Law: Special Tribunal for Lebanon Enters Judicial Phase

The Special Tribunal for Lebanon has entered its judicial phase with the first indictment received from The Prosecutor of the Special Tribunal for Lebanon (STL), Canadian Daniel Bellemare. The Lebanese media has speculated that the indictment contains the names of Hizbollah members.

The tribunal was set up to investigate and try those responsible for the murder of the former Lebanese Prime Minister, Rafiq Hariri and 22 other in 2005.

Pre-Trial Judge, the Belgian Daniel Fransen, will now review the documents at the court in Leidschendam, Netherlands. The review is expected to take around seven weeks and will allow the judge to raise any legal, though not factual, concerns about the evidence before him.

The case has been a focal point for tensions between the Lebanese government, Hizbollah and Syria. The Lebanese government of national unity fell on Wednesday 12th January 2011 after the resignation of Hizbollah and March 8 coalition partners.

The UN fact finding mission to Lebanon found that the Lebanese investigation into the deaths was “seriously flawed” and that Syria had been responsible for the political tensions which led to the attack. The 2005 report stated:

The Government of the Syrian Arab Republic clearly exerted influence that went beyond the reasonable exercise of cooperative or neighbourly relations. It interfered with the details of governance in Lebanon in a heavy-handed and inflexible manner that was the primary reason for the political polarization that ensued.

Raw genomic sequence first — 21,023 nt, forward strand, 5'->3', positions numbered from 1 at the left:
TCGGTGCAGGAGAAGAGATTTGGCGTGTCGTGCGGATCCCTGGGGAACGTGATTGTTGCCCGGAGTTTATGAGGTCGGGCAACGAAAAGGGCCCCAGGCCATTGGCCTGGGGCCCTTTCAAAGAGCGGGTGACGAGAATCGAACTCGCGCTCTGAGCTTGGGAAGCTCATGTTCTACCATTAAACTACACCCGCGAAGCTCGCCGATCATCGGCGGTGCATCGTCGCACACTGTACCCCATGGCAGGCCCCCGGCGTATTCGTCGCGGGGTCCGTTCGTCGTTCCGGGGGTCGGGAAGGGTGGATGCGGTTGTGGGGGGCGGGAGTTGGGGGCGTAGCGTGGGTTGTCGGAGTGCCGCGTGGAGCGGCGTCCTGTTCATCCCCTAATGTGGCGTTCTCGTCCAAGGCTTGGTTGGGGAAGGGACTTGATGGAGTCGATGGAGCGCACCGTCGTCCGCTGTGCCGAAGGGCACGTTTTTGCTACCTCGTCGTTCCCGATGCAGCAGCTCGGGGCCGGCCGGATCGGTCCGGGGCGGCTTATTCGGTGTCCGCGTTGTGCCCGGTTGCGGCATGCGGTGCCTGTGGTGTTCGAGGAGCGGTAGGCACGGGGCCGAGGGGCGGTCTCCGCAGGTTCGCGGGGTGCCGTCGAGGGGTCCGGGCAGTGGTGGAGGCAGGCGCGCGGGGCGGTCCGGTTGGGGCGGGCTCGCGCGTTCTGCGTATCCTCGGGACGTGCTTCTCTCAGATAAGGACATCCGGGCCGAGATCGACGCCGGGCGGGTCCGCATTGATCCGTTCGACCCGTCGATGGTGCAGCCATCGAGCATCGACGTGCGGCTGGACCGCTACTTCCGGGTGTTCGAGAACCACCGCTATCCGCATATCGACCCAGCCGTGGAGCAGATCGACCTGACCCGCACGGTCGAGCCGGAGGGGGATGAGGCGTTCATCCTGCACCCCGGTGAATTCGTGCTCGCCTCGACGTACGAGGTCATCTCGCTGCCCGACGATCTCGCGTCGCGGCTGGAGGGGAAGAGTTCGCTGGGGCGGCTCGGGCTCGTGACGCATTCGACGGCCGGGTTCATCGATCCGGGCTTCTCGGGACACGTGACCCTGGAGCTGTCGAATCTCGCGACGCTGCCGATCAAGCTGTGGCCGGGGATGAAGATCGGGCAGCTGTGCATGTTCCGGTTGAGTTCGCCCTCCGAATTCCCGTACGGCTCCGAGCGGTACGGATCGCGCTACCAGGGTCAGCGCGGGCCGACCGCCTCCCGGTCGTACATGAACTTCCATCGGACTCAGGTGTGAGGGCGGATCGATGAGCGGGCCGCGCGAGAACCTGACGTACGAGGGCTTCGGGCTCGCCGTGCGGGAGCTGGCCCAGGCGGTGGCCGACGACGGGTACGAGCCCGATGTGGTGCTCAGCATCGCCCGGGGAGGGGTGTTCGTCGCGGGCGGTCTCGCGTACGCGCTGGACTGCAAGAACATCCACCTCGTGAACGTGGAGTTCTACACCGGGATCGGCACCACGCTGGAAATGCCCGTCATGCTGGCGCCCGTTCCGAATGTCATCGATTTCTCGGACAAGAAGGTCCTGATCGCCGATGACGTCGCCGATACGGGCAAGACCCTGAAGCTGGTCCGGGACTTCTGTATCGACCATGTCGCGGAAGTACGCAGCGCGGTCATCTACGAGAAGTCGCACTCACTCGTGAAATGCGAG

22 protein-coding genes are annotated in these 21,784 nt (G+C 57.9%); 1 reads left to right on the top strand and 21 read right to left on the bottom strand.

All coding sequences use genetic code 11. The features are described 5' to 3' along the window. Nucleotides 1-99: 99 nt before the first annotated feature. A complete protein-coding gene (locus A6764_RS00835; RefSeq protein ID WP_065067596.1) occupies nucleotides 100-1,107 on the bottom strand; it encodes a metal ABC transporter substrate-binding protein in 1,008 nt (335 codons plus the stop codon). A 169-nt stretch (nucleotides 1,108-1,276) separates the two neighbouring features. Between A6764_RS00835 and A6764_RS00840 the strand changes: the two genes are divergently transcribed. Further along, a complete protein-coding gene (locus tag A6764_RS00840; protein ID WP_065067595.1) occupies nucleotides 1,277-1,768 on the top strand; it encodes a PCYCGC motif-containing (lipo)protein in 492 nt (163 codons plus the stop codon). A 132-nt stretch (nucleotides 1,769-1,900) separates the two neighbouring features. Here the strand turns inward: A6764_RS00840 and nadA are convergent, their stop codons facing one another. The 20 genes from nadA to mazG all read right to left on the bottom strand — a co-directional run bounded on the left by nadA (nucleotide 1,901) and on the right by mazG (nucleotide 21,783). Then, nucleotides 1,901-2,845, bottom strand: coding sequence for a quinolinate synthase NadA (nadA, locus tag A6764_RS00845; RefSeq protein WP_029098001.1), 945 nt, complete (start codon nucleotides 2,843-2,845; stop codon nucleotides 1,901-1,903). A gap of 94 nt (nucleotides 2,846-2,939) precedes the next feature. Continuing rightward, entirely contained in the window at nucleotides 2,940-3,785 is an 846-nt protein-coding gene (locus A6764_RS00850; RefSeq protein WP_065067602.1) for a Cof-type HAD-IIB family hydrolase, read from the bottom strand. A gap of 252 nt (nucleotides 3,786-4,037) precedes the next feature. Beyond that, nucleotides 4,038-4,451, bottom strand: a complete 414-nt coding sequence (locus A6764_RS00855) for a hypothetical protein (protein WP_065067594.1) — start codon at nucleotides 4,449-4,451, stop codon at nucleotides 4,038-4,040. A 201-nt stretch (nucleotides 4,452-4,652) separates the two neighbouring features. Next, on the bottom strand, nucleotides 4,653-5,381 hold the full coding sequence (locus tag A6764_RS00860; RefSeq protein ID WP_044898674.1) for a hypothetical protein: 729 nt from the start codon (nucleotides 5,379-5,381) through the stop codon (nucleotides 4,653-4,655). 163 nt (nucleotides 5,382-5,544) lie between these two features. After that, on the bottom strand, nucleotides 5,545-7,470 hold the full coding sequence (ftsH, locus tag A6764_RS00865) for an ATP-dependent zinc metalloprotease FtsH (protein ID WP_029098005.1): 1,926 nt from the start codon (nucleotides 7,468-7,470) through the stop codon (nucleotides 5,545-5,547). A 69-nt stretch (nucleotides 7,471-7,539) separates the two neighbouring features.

The UN Secretary General has appealed for groups in the region not to politicize the trial – an appeal which appears to have fallen on deaf ears after the head of Hizbollah, Sayyed Hassan Nasrallah, said on Sunday 23rd January 2011 that his party would defend party members accused of the murders, calling the tribunal an “Israeli project” according to media reports.

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Israel, a Middle Eastern country on the Mediterranean Sea, is regarded by Jews, Christians and Muslims as the biblical Holy Land. Its most sacred sites are in Jerusalem. Within its Old City, the Temple Mount complex includes the Dome of the Rock shrine, the historic Western Wall, Al-Aqsa Mosque and the Church of the Holy Sepulchre. Israel’s financial hub, Tel Aviv, is known for its Bauhaus architecture and beaches. 

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